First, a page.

FAO Quotables

"But being right, even morally right, isn't everything. It is also important to be competent, to be consistent, and to be knowledgeable. It's important for your soldiers and diplomats to speak the language of the people you want to influence. It's important to understand the ethnic and tribal divisions of the place you hope to assist."
-Anne Applebaum

Saturday, April 6, 2013

April 6th: 19 Years since the genocide in Rwanda and Eleven Things You Should Know About the Genocide in Rwanda

   April 6th: 19 Years since the genocide in Rwanda and

Eleven Things You Should Know About the Genocide in Rwanda


       A brutal and evil campaign started today 19 years ago.  Over the following 100 days, the Hutu government planned and sponsored the murder of nearly a million people: men and women, children and babies--most of them split open and hacked to death with machetes like this:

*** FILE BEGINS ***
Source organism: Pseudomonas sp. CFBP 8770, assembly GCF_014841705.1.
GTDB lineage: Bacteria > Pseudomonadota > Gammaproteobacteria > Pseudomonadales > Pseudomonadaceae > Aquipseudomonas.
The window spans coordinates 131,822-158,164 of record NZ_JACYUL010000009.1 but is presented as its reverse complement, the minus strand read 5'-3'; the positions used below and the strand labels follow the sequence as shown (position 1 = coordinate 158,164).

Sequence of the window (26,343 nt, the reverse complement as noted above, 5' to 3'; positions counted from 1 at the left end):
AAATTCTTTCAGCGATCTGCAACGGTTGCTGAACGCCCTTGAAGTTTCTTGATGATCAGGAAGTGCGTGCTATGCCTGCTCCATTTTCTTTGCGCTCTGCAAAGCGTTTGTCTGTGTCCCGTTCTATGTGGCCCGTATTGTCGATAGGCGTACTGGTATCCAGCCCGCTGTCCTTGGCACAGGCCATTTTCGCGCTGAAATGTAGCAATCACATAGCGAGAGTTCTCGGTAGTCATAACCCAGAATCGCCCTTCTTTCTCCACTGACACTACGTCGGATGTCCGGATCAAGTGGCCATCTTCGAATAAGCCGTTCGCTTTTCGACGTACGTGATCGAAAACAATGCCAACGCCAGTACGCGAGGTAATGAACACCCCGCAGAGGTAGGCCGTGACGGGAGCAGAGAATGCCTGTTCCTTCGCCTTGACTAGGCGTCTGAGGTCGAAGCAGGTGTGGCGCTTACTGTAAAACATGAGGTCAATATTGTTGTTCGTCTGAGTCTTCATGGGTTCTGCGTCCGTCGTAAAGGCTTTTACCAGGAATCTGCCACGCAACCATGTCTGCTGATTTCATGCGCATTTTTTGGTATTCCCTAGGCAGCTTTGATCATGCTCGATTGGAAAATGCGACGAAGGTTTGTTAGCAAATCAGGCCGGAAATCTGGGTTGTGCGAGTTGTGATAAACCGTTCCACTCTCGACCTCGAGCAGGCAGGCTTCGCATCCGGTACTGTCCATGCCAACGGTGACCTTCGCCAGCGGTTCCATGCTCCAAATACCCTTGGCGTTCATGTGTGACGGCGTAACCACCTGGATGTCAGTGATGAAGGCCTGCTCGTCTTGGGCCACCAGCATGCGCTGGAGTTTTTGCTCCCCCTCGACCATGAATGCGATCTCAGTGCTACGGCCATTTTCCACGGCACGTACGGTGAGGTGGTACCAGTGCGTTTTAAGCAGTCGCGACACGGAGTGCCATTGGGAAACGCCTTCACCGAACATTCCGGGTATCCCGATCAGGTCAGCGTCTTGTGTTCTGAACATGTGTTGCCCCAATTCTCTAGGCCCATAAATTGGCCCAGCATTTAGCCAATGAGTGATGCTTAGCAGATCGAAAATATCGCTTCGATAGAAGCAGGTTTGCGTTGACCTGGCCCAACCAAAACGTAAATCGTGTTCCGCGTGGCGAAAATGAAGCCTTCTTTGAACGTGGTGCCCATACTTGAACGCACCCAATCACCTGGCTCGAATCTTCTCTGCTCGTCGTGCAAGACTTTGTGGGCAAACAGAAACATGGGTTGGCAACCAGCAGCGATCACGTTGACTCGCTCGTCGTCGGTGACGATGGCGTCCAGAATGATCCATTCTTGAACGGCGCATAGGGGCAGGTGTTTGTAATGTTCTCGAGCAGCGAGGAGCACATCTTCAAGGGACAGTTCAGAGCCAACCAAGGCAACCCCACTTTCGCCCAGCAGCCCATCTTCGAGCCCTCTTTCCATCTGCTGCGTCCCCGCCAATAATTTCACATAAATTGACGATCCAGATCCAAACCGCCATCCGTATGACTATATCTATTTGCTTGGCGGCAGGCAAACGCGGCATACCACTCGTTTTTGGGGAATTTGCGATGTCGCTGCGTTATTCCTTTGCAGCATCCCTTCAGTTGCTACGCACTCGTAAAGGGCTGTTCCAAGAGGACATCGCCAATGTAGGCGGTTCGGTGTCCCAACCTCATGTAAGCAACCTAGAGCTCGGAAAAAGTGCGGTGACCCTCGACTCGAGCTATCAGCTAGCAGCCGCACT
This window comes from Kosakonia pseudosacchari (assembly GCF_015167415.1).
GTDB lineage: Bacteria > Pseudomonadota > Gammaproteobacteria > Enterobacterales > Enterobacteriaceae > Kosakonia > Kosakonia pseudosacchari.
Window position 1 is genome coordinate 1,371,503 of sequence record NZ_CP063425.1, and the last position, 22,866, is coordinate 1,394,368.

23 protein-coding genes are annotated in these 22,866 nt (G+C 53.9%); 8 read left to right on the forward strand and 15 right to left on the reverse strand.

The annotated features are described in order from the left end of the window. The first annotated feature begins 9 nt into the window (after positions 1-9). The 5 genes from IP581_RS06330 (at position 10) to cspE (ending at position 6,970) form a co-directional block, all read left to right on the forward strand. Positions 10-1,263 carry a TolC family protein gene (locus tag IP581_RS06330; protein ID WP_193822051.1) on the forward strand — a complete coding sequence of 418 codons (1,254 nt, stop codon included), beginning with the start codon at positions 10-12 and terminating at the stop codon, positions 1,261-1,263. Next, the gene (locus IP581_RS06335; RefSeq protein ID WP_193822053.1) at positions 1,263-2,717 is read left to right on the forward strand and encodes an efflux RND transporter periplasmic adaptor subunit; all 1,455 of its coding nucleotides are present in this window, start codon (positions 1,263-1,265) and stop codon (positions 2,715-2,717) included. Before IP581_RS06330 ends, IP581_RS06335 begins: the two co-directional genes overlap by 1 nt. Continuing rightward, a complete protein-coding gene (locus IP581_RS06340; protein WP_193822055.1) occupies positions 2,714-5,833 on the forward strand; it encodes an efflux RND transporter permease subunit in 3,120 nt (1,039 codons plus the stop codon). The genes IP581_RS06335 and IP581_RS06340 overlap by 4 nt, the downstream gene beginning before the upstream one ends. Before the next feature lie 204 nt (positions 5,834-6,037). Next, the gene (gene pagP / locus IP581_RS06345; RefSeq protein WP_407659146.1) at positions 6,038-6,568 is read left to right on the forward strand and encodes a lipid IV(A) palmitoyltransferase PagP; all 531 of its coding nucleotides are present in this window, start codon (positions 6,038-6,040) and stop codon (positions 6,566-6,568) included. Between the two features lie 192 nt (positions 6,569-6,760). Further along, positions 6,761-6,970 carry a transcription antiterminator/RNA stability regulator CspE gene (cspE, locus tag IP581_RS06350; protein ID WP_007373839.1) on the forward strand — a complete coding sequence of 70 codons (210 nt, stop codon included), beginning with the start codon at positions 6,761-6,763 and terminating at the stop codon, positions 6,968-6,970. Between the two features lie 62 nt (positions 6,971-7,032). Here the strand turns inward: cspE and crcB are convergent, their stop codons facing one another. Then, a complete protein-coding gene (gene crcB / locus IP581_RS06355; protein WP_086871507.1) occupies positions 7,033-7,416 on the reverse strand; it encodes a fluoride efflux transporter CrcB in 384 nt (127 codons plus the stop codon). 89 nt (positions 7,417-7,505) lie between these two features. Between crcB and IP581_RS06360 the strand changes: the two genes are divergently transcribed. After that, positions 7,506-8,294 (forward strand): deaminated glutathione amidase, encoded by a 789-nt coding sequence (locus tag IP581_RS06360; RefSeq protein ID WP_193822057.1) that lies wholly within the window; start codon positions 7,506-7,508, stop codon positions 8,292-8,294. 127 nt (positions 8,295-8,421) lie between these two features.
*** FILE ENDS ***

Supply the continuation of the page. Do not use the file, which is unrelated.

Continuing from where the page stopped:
It's worthwhile to pause today and recall this heartbreaking tragedy and perhaps discuss it with 
your family and kids (once they are old enough).  When my daughters are older, I plan on sitting down with them each year and watching one of the films below, or discussing one of articles/books that I've listed below.  It's important that we acknowledge that this genocide occurred, that we analyze why and how it occurred, and that we recognize the brave sacrifices of the men and women who DID DO something during the genocide.  Finally, despite the rhetoric of "never again", its important to keep at the forefront of our dialogue that IT IS possible for such a genocide to occur again if we (i.e., the international community on the macro level and you and I on the micro level) don't remain diligent, vigilant and proactive.